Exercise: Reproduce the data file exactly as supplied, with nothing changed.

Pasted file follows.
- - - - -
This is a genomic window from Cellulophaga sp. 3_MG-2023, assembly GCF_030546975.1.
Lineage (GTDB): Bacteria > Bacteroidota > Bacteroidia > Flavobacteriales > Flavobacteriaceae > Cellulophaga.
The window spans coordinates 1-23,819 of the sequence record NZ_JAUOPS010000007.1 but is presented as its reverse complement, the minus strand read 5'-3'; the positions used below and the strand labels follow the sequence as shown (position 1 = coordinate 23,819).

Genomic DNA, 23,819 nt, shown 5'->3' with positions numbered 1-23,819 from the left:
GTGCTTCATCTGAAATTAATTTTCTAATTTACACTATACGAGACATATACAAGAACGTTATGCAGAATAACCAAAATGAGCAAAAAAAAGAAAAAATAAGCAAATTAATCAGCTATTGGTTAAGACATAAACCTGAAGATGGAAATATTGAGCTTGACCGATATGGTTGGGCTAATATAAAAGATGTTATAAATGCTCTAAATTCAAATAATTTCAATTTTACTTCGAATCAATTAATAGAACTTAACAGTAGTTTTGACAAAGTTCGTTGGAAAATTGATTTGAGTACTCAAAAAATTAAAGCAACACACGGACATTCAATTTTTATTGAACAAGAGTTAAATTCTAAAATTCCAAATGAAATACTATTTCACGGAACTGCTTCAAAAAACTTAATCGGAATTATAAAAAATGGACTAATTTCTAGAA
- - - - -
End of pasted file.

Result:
This is a genomic window from Cellulophaga sp. 3_MG-2023, assembly GCF_030546975.1.
Lineage (GTDB): Bacteria > Bacteroidota > Bacteroidia > Flavobacteriales > Flavobacteriaceae > Cellulophaga.
The window spans coordinates 1-23,819 of the sequence record NZ_JAUOPS010000007.1 but is presented as its reverse complement, the minus strand read 5'-3'; the positions used below and the strand labels follow the sequence as shown (position 1 = coordinate 23,819).

Genomic DNA, 23,819 nt, shown 5'->3' with positions numbered 1-23,819 from the left:
GTGCTTCATCTGAAATTAATTTTCTAATTTACACTATACGAGACATATACAAGAACGTTATGCAGAATAACCAAAATGAGCAAAAAAAAGAAAAAATAAGCAAATTAATCAGCTATTGGTTAAGACATAAACCTGAAGATGGAAATATTGAGCTTGACCGATATGGTTGGGCTAATATAAAAGATGTTATAAATGCTCTAAATTCAAATAATTTCAATTTTACTTCGAATCAATTAATAGAACTTAACAGTAGTTTTGACAAAGTTCGTTGGAAAATTGATTTGAGTACTCAAAAAATTAAAGCAACACACGGACATTCAATTTTTATTGAACAAGAGTTAAATTCTAAAATTCCAAATGAAATACTATTTCACGGAACTGCTTCAAAAAACTTAATCGGAATTATAAAAAATGGACTAATTTCTAGAA